Like many mid-sized US cities, El Paso County, Texas (Pop. 850,000) is bracing for the impact of COVID-19, which is still very much on the rise.
As is too often the case, local public health leaders and organizations find it challenging to get access to reliable models and forecasts that can meaningfully support response planning before the crisis hits.
In this question series we ask a set of approximately a dozen core questions that have been formulated in partnership with administrators at Texas Tech University Health Sciences Center, El Paso, and will help guide their on-the-ground decisions.
And there's a contest, to help focus effort and attention on this important series. This time, it's a bit different from the usual. Here, the aim is not just to generate accurate predictions, but to show your work. This is an experiment where we hope to encourage the public sharing of models developed by Metaculites, in order to enable peer feedback and improvement, as well as ultimately a set of tools that could be useful in forecasting similar questions for additional hospitals in need of decision support.
The prize allocation is as follows:
- $1000 for first prize
- $500 for second prize
- $250 for third prize
Prizes will go to users who:
Publicly post their prediction and updated predictions whenever they make them, and
Explicitly provide enough information in the prediction, or in an accessible offsite model, for others to understand what exactly went into it, and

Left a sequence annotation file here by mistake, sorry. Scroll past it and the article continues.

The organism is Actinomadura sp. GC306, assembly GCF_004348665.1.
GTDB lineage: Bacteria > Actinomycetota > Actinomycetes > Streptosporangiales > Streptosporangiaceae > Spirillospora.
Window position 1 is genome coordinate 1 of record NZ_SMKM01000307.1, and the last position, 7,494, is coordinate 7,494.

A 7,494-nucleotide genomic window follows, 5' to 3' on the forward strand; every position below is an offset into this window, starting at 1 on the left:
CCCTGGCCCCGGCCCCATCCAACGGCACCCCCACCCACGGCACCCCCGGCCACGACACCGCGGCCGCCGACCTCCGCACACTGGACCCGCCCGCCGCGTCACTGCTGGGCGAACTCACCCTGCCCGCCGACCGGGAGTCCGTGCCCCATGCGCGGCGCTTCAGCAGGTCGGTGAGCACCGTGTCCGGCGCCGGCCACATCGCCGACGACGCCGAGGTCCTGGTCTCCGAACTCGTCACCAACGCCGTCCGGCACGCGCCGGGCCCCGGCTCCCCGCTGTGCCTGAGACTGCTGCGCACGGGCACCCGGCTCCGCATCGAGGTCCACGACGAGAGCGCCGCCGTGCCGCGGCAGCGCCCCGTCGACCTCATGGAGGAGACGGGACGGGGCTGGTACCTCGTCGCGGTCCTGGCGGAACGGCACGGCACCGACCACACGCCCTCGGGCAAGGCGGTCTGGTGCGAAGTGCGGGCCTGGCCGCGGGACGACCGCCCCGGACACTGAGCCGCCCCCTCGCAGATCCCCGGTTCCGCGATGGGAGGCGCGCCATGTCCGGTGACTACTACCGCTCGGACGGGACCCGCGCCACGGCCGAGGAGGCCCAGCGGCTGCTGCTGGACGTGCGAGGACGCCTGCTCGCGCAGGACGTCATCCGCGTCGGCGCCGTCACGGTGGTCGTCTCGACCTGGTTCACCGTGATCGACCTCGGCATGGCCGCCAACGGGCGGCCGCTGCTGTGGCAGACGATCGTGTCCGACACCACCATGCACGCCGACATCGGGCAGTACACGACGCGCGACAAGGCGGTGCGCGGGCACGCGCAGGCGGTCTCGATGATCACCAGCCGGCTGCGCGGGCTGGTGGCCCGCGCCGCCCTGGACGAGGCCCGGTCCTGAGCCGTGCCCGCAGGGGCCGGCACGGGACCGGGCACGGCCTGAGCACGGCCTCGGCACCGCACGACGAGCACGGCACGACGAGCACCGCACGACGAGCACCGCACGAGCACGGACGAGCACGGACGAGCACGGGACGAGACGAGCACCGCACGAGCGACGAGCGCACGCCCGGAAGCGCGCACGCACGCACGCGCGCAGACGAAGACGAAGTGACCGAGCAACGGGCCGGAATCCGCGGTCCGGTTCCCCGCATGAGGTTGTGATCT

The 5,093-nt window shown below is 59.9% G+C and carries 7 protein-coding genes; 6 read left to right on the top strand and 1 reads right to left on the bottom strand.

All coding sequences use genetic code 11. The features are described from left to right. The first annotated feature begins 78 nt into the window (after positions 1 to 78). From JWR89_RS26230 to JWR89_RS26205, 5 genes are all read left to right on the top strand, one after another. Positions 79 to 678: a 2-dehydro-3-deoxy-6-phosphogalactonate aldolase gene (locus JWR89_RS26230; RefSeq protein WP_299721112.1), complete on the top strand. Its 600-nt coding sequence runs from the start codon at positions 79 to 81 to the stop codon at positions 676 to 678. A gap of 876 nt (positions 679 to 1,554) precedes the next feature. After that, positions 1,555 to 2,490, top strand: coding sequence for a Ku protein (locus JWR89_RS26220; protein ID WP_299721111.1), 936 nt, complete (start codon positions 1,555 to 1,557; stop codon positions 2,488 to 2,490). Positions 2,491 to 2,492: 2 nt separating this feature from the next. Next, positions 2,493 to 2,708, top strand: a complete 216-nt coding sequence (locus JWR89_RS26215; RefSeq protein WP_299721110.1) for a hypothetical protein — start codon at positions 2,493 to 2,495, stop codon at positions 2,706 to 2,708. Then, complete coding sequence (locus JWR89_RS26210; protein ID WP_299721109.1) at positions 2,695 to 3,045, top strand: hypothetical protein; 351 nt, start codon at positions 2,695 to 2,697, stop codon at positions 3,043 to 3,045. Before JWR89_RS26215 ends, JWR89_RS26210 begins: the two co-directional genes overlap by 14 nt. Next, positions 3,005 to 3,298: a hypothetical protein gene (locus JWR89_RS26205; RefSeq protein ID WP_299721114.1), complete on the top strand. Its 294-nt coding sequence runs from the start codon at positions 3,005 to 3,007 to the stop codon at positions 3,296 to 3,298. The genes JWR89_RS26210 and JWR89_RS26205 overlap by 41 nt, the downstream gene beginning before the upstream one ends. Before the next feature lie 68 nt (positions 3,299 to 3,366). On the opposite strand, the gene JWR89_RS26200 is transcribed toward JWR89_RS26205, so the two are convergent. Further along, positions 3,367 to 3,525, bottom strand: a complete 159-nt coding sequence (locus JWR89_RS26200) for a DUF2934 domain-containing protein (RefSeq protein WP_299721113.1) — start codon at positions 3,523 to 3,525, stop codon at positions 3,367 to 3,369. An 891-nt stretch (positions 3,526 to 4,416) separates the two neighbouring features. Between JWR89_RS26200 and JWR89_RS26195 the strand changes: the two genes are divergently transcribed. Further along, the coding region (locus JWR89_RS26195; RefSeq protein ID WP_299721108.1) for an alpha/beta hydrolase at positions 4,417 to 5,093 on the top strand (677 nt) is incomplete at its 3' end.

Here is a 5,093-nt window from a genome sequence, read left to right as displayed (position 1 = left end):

Formulate the model/prediction in a way that it is maximally translatable to other mid-sized (Pop. 250K-1M) US or European cities and their hospitals.
Submissions will be accepted until 6 May 2020, midnight EST.
Again, the idea here is that if these models are solidly constructed and work well, they can be re-used and re-aggregated for more locales.
Thank you in advance from all of us at Metaculus, and at TTUHSC El Paso, for the modeling efforts you all can come up with!
Judgement will be by the pandemic.metaculus.com moderators, on the basis of the criteria listed above, as well as the model's actual performance against reality. A condition of the prize is that the modeling be either easily reproducible or open-source. There are no formal requirement on the type of modeling done, but it is strongly preferable that the model run on software that does not require a license to run. Metaculus does not promise any technical support, but we will attempt to make some tools available for porting probability distributions out of and into Metaculus.